If it also tickles your taste buds to learn that you can set your Google Map search query for Hammy’s Burgers, the latest culinary attraction on the sidewalk promenade bracketing Bainbridge Island’s charming Pleasant Beach Village, and the latest chapter in the storybook town known as Lynwood, Wa., (a short jaunt from the ferry by car) — bon appétit, you’re a geek and a foodie!
In case you’ve managed to overlook Google’s Place pages and Bainbridge Island’s stellar emergence as an eclectic, exemplary, five-star smorgasbord of uniquely prepared gastronomic delights, what beckons on Bainbridge Isle is a sumptuous buffet well worth savoring.
On the south side of the island, about five miles from the ferry dock, you might not expect for a lovely hamlet named Lynwood to be the arbiter, and the incubator, of new tastes for the educated, Northwest palette. The township was only known for the buttered popcorn and seasonings at its historic movie theater (opened in 1936), and the hillside Pleasant Beach House restaurant perched on a bluff above the city’s corridor. It took owner John Jacobi to finish the better burgh (and burger) with Pleasant Beach Village. He took over the complex with an initial $10 million investment. With its dancing fountains, novel sculpture and sunny outdoor dining, the quaint, tudor-style environment feels like a slice of Disney’s Magic Kingdom.
Hammy’s chef, Ryan Welch, who helps host the establishment with wife Amber Welch, whetted his taste for comfort foods and microbrews after formal training at the Le Cordon Bleu School in Portland, Oregon. A native Northwesterner he grew up around Sub Base Bangor and took a turn running the Hale’s Brew Pub kitchen at the Kitsap Mall.
Hammy’s burgers are tender, juicy and cook up from fresh, never frozen, beef with a choice of gourmet sauces, from basil mayo to spicy, Jack Daniel’s barbecue sauce, to the Hammy’s house sauce. Hammy’s Burgers also makes the consummate chicken filet burger in several varieties including Maui teriyaki and a zesty Chicken Club with pepper bacon. All sandwiches are served with the same crisp, thin french fries people seem to prefer, plus gourmet milkshake choices that McDonald’s can only dream about: Blackberry, Coffee Mocha, Peanut Butter, Mint, Butterscotch, Root Beet, Caramel and Oreo round out the exotic shake flavors on tip of the standards.
Across the street from the friendly “Happy Days” style interior of Hammy’s and the umbrella-tabled sidewalk dining, sits the Treehouse Cafe, an italian bistro, bar and and billiard parlor with lots of al fresco dinging. On the same block you will find Lynwood’s artisan bakery, and the Farm Store for Heyday Farms, featuring all home-grown, organic produce, plus milk, eggs, cheese, onto steaks and links, locally produced just a few blocks from the store. It just doesn’t get any fresher than an island ecosystem to create a culinary sensation.
Seattle’s upscale island neighborhoods have experienced a culinary crescendo in recent months, a glissando of gastronomic goodies that makes a bite of Bainbridge something to sink your teeth into seven days a week.. Only now the “must-see,” “must taste” dining destinations are island-wide!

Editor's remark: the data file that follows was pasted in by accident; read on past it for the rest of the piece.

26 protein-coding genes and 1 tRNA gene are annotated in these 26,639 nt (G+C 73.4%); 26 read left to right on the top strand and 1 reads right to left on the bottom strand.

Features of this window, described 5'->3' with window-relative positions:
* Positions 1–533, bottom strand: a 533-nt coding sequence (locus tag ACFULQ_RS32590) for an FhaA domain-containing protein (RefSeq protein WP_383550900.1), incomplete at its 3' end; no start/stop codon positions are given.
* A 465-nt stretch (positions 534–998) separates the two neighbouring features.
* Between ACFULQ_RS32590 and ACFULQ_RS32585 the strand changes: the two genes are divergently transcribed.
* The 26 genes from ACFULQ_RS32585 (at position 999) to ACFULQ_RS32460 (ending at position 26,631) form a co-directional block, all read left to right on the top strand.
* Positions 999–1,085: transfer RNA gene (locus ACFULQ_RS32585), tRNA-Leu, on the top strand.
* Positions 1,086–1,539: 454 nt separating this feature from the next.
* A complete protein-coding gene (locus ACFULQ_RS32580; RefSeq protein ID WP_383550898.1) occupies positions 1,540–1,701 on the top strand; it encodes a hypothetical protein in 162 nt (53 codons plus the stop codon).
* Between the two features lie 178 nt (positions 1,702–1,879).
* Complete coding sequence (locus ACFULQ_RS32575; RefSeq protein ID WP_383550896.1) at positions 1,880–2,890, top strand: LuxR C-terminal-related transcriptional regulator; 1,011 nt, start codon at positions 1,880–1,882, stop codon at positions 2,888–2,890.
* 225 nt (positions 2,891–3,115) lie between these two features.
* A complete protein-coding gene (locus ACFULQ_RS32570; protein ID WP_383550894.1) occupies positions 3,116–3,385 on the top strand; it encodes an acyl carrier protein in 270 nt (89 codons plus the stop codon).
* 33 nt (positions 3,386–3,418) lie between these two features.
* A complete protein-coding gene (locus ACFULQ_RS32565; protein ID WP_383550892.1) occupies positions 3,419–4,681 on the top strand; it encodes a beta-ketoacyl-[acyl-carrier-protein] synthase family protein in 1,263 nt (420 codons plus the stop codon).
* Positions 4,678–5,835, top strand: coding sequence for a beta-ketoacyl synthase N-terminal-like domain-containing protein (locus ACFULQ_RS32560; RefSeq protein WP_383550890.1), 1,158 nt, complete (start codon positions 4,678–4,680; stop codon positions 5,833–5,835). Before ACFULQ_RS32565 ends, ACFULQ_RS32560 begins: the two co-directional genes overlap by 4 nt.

Within a stroll of the island ferry terminal is the new Bainbridge Island Art Museum with its own bistro mixing island art with soups, salads and small plate dishes. Directly across from the museum’s front door is the new Island Ale House sporting a connoisseur’s collection of Northwest microbrews. Caddy corner to the new museum complex is the classic Streamliner Diner, now offering a pop-up dinner menu created by visiting Seattle gourmet chefs.
Marche’ is the island’s white tablecloth, French restaurant earning consistently sublime reviews, and adjacent to the Morra Ice Creamery, a world-class ice cream experience that might otherwise be spotted in New York, Paris or Milan. Free spoon tip samples available.
Stroll to the end of Winslow Way and you;ll encounter with what may be the smallest vegetarian restaurant in the world, the island-cherished, organic cornerstone of Winslow Way and Madison Avenue known as Emmy’s Veggie House. On the opposite corner of Winslow’s “Main street,” is the long-time island standard-bearer, Cafe Nola, known for Michelin-standard platings and festive Bloody Mary’s. A few doors down is the Hitchcock Restaurant, Deli and Charcuterie.
Around the corner from main street in the direction of Eagle Harbor Marina is Ye’ Olde’ Public House, the ever-popular gastropub with an organic food kitchen stowed below the first floor bar and large outdoor deck seating (keeping the acoustics a bit queiter). The hallmark of fresh food is when it is printed on a menu. The ink in this case is never dry. So it is with “The Pub’s” tabloid-size, newsprinted menu.
Dotting the landscape are a host of well-stocked espresso and baked-good “fuel stops” for visitors and islanders alike. The most prominent are Bainbridge Bakers at the Winslow Green, Blackbird Bakery on the main drag, the Rooster Cafe and the legendary Pegasus Coffee down Madison avenue to the waterfront.
A short drive past the town library and high school and will take you to the Coppertop office park, home of Bainbridge Island Brewery and Bainbirdge Island Distillery to lift your spirits with your glasses. Within strolling distance of the town’s centerpoint are now four , count ’em, four wine tasting rooms.
Bainbridge Island’s scenic vistas and ferry crossings have always been a feast for the eyes. Now its new collection of artisan eateries are a feast for the hungry Puget Sound family. Bon voyage for Bainbridge, and bon appétit! [24×7]